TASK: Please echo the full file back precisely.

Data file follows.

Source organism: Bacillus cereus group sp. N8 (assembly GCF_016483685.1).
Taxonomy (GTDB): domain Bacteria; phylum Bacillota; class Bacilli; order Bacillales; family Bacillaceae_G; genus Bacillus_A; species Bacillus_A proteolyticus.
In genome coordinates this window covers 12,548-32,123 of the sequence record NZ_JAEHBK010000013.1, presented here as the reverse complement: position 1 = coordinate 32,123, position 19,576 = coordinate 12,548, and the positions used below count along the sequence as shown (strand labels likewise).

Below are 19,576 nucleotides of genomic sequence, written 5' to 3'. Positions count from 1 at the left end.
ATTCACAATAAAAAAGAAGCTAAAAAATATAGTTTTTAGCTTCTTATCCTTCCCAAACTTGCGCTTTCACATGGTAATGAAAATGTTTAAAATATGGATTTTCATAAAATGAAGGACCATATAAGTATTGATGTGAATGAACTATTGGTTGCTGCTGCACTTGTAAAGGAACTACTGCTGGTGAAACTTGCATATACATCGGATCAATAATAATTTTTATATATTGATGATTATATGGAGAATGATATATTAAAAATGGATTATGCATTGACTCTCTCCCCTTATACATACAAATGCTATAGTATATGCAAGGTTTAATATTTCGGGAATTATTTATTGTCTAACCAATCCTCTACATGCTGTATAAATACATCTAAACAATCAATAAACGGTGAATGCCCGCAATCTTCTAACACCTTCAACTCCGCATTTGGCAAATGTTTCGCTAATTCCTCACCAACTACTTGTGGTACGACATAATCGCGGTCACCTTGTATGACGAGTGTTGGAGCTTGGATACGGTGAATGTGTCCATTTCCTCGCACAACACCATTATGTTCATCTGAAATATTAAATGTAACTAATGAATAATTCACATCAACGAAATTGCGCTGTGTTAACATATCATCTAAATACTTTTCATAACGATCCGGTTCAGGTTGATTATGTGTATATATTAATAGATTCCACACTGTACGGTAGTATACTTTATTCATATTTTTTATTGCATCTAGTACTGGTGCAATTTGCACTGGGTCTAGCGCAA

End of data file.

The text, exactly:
Source organism: Bacillus cereus group sp. N8 (assembly GCF_016483685.1).
Taxonomy (GTDB): domain Bacteria; phylum Bacillota; class Bacilli; order Bacillales; family Bacillaceae_G; genus Bacillus_A; species Bacillus_A proteolyticus.
In genome coordinates this window covers 12,548-32,123 of the sequence record NZ_JAEHBK010000013.1, presented here as the reverse complement: position 1 = coordinate 32,123, position 19,576 = coordinate 12,548, and the positions used below count along the sequence as shown (strand labels likewise).

Below are 19,576 nucleotides of genomic sequence, written 5' to 3'. Positions count from 1 at the left end.
ATTCACAATAAAAAAGAAGCTAAAAAATATAGTTTTTAGCTTCTTATCCTTCCCAAACTTGCGCTTTCACATGGTAATGAAAATGTTTAAAATATGGATTTTCATAAAATGAAGGACCATATAAGTATTGATGTGAATGAACTATTGGTTGCTGCTGCACTTGTAAAGGAACTACTGCTGGTGAAACTTGCATATACATCGGATCAATAATAATTTTTATATATTGATGATTATATGGAGAATGATATATTAAAAATGGATTATGCATTGACTCTCTCCCCTTATACATACAAATGCTATAGTATATGCAAGGTTTAATATTTCGGGAATTATTTATTGTCTAACCAATCCTCTACATGCTGTATAAATACATCTAAACAATCAATAAACGGTGAATGCCCGCAATCTTCTAACACCTTCAACTCCGCATTTGGCAAATGTTTCGCTAATTCCTCACCAACTACTTGTGGTACGACATAATCGCGGTCACCTTGTATGACGAGTGTTGGAGCTTGGATACGGTGAATGTGTCCATTTCCTCGCACAACACCATTATGTTCATCTGAAATATTAAATGTAACTAATGAATAATTCACATCAACGAAATTGCGCTGTGTTAACATATCATCTAAATACTTTTCATAACGATCCGGTTCAGGTTGATTATGTGTATATATTAATAGATTCCACACTGTACGGTAGTATACTTTATTCATATTTTTTATTGCATCTAGTACTGGTGCAATTTGCACTGGGTCTAGCGCAA